Icons Are Not “Written”
Editor’s note: Today, we are pleased to present an article by Dr. John Yiannias, Professor Emeritus of Art History at the University of Virginia. Dr. Yiannias holds a Ph.D. in Early Christian and Byzantine Art from the University of Pittsburgh, and is a leading expert on Orthodox iconography. At the 2008 conference of the Orthodox Theological Society of America, Dr. Yiannias gave a lecture on iconography, and at the end of his talk, he offered the following addendum. He has kindly granted permission for us to publish it here at OrthodoxHistory.org. While, on the face of it, the subject may appear only tangentially relevant to American Orthodox history, it is actually rather relevant, in that the term “icon writing” is peculiar to American (or, at least, English-speaking) Orthodoxy, and may very likely have originated here in North America.
[Author’s disclaimer: I can’t claim for sure that the argument I give below is original. A few years ago I saw reference to an article that seemed intended to make the same point that I'm making, but I lost the reference and never actually saw the article. I’d appreciate learning of its contents and place of publication from anyone who may have read it.]
We’ve all heard, and many of us have used, the currently popular phrase “icon writing.” Whoever invented this expression must have noticed that in the Greek word eikonographia and its Slavonic translation ikonopisanie the suffixes (graphí and pisánie) very often mean “writing.” Our inventor thereupon thought it a good idea to speak of “icon writing,” probably imagining that the sheer oddness of the phrase would attract more attention than the prosaic “icon painting”and also convey a greater sense of the sacredness of the act of producing an icon. Ever since, this tortured translation has stuck to the lips of just about every English-speaking Orthodox Christian who talks about icons.
However, the suffixes graphí and pisánie both mean depiction, as well as writing. The first–more to the point here than the Slavonic term, which was formed on the basis of the Greek–is related to the verb gráphein/grápho and means any representational delineation — such as when you write the letters of an alphabet, but also when you sketch, say, a portrait. The precise translation depends on the circumstances. For example, “geography” does not mean “earth writing,” but earth description, whether verbal or pictorial. “Scenography,” from the word skiní, meaning a shelter, by implication a tent, and by further implication one of canvas, means the painting or other illustration of a backdrop, on canvas or similar material, for a theatrical production (whence our words “scene”and “scenic”); it does not mean “scene writing.” Whether the delineation referred to is verbal or pictorial, graphí implies circumscription, as when the Church says that God the Father is aperigraptos. That does not mean, obviously, that God the Father is “unwritable.” It means He is uncircumscribable, unbounded, undepictable, incomprehensible, unsusceptible to containment within the boundaries that we must impose on anything before we can comprehend or speak of it.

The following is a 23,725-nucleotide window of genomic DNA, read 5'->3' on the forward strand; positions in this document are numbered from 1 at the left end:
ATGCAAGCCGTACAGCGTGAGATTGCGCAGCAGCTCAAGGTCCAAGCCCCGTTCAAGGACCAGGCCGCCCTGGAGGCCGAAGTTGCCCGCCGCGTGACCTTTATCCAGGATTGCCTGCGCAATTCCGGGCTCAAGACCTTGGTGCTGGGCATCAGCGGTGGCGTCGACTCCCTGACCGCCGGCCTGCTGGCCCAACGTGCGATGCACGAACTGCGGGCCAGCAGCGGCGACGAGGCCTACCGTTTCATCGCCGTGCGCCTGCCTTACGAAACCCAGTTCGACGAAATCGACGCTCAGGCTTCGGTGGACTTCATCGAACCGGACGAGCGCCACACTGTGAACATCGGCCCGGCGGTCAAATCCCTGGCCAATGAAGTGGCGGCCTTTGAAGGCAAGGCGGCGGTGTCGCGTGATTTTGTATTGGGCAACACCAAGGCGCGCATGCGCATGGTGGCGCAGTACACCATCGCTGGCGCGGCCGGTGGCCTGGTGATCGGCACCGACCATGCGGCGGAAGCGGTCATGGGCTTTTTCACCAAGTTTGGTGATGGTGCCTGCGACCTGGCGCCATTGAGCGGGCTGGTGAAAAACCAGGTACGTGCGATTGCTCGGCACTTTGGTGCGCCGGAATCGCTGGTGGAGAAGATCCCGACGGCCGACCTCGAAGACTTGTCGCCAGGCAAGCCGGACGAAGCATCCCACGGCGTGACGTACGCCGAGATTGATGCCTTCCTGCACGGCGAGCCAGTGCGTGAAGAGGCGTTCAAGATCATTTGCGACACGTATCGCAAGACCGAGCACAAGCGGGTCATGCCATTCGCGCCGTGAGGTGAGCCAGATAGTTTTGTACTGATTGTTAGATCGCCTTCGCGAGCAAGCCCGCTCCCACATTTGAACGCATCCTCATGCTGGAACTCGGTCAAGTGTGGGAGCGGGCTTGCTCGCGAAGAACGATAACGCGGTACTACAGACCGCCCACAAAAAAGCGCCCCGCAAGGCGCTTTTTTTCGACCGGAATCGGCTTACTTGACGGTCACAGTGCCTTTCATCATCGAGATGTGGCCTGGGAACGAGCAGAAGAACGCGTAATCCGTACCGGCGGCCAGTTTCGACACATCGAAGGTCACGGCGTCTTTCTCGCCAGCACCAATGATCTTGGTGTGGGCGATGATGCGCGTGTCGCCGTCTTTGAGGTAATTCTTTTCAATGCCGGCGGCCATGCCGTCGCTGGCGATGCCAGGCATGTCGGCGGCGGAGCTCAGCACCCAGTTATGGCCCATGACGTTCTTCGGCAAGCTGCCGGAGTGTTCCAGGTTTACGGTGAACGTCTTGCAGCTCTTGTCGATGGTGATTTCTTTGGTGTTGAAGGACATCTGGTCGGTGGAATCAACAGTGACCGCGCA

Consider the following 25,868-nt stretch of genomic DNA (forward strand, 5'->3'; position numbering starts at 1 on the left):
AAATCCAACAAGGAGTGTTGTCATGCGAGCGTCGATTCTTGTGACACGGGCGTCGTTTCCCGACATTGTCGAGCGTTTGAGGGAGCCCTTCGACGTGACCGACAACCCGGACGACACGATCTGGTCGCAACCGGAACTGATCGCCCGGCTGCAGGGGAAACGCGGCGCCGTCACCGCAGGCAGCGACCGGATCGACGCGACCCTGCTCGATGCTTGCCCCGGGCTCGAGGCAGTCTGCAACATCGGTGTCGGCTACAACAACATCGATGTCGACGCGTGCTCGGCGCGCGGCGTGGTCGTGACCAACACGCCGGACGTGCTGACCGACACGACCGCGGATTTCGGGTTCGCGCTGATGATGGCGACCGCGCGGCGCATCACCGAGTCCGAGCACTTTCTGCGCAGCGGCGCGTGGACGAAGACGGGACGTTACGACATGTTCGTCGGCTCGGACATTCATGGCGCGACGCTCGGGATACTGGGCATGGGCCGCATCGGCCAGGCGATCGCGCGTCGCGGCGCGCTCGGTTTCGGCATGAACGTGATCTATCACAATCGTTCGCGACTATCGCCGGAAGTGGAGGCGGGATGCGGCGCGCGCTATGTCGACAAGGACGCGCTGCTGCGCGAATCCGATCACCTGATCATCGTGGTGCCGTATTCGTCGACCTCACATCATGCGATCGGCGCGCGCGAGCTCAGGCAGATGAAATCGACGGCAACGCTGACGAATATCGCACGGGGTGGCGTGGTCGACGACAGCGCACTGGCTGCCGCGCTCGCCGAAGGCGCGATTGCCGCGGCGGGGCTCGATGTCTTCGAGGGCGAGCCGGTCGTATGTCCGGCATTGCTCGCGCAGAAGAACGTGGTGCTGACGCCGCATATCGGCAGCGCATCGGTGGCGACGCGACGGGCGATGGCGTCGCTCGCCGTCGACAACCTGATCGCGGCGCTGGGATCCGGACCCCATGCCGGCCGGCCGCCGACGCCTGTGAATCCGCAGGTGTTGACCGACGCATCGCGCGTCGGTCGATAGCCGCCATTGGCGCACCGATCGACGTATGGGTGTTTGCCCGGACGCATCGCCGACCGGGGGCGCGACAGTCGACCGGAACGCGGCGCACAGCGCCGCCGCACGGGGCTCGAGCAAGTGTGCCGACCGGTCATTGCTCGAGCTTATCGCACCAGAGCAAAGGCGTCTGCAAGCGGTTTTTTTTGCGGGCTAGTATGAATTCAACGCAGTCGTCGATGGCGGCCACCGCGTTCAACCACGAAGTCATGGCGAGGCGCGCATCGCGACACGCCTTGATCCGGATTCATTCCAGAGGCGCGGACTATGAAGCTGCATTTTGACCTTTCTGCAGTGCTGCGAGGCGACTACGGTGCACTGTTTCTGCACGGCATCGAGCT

The habit of describing icons as “written” should therefore be dropped. Not only does the expression do violence to English and sound just plain silly, but it can introduce notions without basis in the Greek texts — such as, that an icon is essentially a representation of words, as opposed to a representation of things that words represent.
The theologically important fact that icons, which are pictorial, and Scripture, which is verbal, are nearly equivalent can be conveyed in other ways than by torturing English. It’s worth noting that in the Acts of the Seventh Ecumenical Council, the Greek word used for an icon painter is simply zográphos (in Slavonic, zhivopísets), meaning simply a depicter of life, or of forms taken from life: that the subjects depicted were religious was more or less assumed. It seems that when secular artists eventually gained higher social status than before, and zográphos could apply to them as well as to the makers of sacred representations, the term was superseded in Greek by the more specific agiográphos, or eikonográphos (in Slavonic, ikonopísets).
An icon is painted, pure and simple, or produced by some other technique, if made of enamel or ivory or whatever else. But it is not written, and never in the Church’s history until our day, no matter what the language used, has the Church said or implied that an icon is written. Let’s hope it isn’t too late to expunge the expression.
[This article was written by Dr. John Yiannias. Originally delivered as an addendum to a talk given at the Orthodox Theological Society in America meeting in Chicago, IL, June 13, 2008.]
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